The other night I ventured out in a torrential downpour and returned with a tray of Chelsea buns somewhat blackened on the bottom. Yes I had been to night class. It doesn’t sound very encouraging but the buns tasted delicious once the blackened bits were removed. The burning was the fault of a somewhat dodgy oven.
I’ve been to a number of night classes over the years – woodworking and yoga revealed my personal inadequacies in those fields but breadmaking has been fun and I have been learning heaps – not to mention eating some delicious fancy breads. My multicultural classmates and teacher bring all sorts of interesting traditions and ideas to the class. The course culminated in me producing a very nice wholemeal loaf. (Pictorial evidence provided on request).
Beethoven’s Symphony No. 9 Choral Symphony is considered one of his greatest works and is one of the enduring favourites of the classical repertoire. The NZSO are performing it tonight at the CBS arena, along with a newly commissioned work by Gareth Farr.
The performance features a great collection of New Zealand talent – Madeleine Pierard – soprano, Sarah Castle – mezzo-soprano, Simon O’Neill – tenor, Jonathan Lemalu – bass.
Listening to the Concert Programme the other day, I heard a glowing review to the effect that (to use the technical terms) they really nailed it. An excerpt from the last movement of the Auckland performance was then played. The reviewer was right. It was stunning. Pietari Inkinen clearly has the orchestra, choir and soloists under his spell. The audience is in for a special evening.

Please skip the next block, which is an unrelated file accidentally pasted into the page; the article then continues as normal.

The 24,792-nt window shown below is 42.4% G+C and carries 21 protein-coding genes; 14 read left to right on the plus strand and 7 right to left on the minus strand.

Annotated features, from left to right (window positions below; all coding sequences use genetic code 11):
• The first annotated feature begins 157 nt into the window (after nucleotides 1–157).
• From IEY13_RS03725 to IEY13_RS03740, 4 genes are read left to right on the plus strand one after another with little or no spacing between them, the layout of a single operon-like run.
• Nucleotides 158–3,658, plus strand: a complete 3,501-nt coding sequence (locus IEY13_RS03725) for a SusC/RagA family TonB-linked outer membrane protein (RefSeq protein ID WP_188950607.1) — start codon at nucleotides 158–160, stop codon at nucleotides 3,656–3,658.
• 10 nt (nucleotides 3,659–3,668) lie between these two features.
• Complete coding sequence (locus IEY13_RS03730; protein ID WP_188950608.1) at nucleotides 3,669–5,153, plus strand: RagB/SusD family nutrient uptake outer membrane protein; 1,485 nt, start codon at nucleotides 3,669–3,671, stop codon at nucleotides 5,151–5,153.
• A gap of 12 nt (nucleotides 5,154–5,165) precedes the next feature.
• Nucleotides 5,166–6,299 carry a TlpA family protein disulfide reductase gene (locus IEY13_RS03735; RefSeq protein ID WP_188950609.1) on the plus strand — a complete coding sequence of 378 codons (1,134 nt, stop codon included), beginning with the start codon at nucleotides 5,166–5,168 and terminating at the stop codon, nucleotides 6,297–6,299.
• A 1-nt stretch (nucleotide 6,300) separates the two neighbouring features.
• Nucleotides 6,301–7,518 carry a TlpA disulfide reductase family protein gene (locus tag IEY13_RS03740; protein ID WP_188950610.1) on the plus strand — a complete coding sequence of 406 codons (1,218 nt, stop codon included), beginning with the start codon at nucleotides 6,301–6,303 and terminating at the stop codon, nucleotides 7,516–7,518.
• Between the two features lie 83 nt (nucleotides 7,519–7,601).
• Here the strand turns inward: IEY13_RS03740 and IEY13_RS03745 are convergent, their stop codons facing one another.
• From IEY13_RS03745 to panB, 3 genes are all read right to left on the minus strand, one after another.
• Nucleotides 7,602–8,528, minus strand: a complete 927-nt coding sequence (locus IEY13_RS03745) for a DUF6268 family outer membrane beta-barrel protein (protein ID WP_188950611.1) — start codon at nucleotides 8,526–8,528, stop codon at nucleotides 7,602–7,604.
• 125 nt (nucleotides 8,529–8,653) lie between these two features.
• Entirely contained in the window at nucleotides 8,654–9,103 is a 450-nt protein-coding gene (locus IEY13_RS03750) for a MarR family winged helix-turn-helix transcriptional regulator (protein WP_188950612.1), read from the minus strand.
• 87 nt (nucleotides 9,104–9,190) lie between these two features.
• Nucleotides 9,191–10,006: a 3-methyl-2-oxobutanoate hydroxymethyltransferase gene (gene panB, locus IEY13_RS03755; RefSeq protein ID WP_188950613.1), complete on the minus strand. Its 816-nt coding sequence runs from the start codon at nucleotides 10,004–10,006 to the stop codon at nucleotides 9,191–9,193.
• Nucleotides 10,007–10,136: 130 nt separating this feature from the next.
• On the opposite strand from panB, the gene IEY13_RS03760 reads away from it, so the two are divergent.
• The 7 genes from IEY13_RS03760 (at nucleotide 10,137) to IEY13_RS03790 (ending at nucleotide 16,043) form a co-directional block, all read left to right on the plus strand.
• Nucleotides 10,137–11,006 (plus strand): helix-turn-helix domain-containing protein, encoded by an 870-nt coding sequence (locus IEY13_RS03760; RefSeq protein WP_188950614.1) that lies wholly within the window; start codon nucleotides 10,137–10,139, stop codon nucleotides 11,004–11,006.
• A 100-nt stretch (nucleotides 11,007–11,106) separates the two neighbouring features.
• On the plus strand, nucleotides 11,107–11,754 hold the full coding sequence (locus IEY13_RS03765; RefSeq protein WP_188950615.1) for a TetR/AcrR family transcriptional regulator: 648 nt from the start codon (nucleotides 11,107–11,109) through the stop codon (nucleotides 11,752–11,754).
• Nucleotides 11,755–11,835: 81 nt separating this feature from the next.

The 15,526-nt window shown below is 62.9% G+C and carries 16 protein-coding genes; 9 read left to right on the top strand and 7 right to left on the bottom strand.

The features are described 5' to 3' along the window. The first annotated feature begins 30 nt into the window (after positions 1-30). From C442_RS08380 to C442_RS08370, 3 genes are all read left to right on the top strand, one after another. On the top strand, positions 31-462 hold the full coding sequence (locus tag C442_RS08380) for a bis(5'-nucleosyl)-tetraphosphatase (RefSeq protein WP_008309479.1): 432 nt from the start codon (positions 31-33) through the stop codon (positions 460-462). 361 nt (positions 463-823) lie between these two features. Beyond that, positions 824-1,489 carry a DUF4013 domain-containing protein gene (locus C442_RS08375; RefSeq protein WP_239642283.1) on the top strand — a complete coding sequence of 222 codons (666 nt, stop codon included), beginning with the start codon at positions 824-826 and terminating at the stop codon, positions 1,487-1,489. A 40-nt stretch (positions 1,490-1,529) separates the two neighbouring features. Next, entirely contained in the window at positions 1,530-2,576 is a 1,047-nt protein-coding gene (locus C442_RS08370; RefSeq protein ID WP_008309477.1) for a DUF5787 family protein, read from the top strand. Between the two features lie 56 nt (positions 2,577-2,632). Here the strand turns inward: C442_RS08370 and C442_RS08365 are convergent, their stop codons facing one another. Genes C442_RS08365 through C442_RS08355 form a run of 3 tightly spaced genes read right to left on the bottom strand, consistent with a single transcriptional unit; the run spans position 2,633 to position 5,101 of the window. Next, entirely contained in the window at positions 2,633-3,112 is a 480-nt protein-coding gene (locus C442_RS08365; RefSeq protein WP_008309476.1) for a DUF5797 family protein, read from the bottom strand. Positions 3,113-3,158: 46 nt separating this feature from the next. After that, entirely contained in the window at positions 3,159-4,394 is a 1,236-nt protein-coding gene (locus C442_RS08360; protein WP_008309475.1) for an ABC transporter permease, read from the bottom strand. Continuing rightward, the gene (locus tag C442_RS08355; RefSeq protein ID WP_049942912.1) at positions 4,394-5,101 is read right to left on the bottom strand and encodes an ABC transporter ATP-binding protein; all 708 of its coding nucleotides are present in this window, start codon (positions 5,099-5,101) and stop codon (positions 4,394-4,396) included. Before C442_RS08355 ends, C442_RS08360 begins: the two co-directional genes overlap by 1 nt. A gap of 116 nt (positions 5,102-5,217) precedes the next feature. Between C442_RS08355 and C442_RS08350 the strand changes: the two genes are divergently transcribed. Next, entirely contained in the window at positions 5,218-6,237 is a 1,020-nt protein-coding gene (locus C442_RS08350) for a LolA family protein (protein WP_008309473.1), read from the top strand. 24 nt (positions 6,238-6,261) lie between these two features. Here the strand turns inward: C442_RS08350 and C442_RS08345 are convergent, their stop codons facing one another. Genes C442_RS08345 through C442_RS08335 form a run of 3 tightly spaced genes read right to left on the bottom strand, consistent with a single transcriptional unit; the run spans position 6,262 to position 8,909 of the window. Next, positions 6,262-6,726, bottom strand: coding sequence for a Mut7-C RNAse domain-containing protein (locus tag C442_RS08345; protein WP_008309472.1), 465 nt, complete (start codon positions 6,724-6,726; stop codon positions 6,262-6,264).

Dr Patricia Te Arapo Wallace was involved in one of Christchurch City Libraries’ most significant cultural taonga Pūawaitanga o te Ringa – Fruits of our busy hands, a series of tukutuku panels that were specially woven as a community project for the Ngā Pounamu Māori Centre.
She is widely respected for her knowledge of Māori material culture:
When Dr Patricia Wallace wanted to piece together the mysteries of traditional Maori dress, she found inspiration in an unconventional form – modern-day plastic Ken dolls. With the help of ‘Barbie boyfriends’ she was able to reconstruct how early Maori traditionally wore large kaitaka (cloaks) wrapped around their bodies.
Last month Dr Wallace became the first Ngata Centenary Doctoral Scholar to graduate from Canterbury with a PhD in Maori. While the department has previously awarded four doctorates, Dr Wallace is the first Maori person to do her doctoral study solely in the Maori department. Her achievements are even more remarkable for the fact that she only embarked on a university education in her fifties. Research throws new light on traditional Maori dress.